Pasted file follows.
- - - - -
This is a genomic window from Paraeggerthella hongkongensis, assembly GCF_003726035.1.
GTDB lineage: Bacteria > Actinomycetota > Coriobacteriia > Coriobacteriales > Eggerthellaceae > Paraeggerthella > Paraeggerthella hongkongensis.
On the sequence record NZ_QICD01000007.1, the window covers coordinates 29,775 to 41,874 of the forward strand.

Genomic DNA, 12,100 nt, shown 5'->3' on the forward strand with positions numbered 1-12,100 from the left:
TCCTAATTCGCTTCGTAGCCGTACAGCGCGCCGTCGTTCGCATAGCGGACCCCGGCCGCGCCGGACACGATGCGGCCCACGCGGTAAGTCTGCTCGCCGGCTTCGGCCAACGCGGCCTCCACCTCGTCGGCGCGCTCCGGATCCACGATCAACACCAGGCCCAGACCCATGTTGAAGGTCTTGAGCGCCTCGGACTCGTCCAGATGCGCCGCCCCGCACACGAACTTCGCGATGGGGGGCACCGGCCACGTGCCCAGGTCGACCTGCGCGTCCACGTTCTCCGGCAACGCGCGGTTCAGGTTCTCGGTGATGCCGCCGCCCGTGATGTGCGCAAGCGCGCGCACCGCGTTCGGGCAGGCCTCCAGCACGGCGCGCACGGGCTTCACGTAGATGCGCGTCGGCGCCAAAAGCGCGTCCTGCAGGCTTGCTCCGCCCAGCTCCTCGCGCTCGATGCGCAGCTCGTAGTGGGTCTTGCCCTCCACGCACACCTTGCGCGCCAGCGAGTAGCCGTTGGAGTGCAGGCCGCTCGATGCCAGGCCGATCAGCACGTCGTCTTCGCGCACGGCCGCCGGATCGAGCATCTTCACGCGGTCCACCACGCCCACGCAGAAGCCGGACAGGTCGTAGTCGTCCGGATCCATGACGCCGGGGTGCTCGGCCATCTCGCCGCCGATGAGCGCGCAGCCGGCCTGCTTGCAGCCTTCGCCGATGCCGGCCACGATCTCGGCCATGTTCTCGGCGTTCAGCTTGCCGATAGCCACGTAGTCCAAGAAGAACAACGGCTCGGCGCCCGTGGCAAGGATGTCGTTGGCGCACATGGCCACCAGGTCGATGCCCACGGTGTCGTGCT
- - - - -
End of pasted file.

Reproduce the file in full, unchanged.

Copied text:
This is a genomic window from Paraeggerthella hongkongensis, assembly GCF_003726035.1.
GTDB lineage: Bacteria > Actinomycetota > Coriobacteriia > Coriobacteriales > Eggerthellaceae > Paraeggerthella > Paraeggerthella hongkongensis.
On the sequence record NZ_QICD01000007.1, the window covers coordinates 29,775 to 41,874 of the forward strand.

Genomic DNA, 12,100 nt, shown 5'->3' on the forward strand with positions numbered 1-12,100 from the left:
TCCTAATTCGCTTCGTAGCCGTACAGCGCGCCGTCGTTCGCATAGCGGACCCCGGCCGCGCCGGACACGATGCGGCCCACGCGGTAAGTCTGCTCGCCGGCTTCGGCCAACGCGGCCTCCACCTCGTCGGCGCGCTCCGGATCCACGATCAACACCAGGCCCAGACCCATGTTGAAGGTCTTGAGCGCCTCGGACTCGTCCAGATGCGCCGCCCCGCACACGAACTTCGCGATGGGGGGCACCGGCCACGTGCCCAGGTCGACCTGCGCGTCCACGTTCTCCGGCAACGCGCGGTTCAGGTTCTCGGTGATGCCGCCGCCCGTGATGTGCGCAAGCGCGCGCACCGCGTTCGGGCAGGCCTCCAGCACGGCGCGCACGGGCTTCACGTAGATGCGCGTCGGCGCCAAAAGCGCGTCCTGCAGGCTTGCTCCGCCCAGCTCCTCGCGCTCGATGCGCAGCTCGTAGTGGGTCTTGCCCTCCACGCACACCTTGCGCGCCAGCGAGTAGCCGTTGGAGTGCAGGCCGCTCGATGCCAGGCCGATCAGCACGTCGTCTTCGCGCACGGCCGCCGGATCGAGCATCTTCACGCGGTCCACCACGCCCACGCAGAAGCCGGACAGGTCGTAGTCGTCCGGATCCATGACGCCGGGGTGCTCGGCCATCTCGCCGCCGATGAGCGCGCAGCCGGCCTGCTTGCAGCCTTCGCCGATGCCGGCCACGATCTCGGCCATGTTCTCGGCGTTCAGCTTGCCGATAGCCACGTAGTCCAAGAAGAACAACGGCTCGGCGCCCGTGGCAAGGATGTCGTTGGCGCACATGGCCACCAGGTCGATGCCCACGGTGTCGTGCT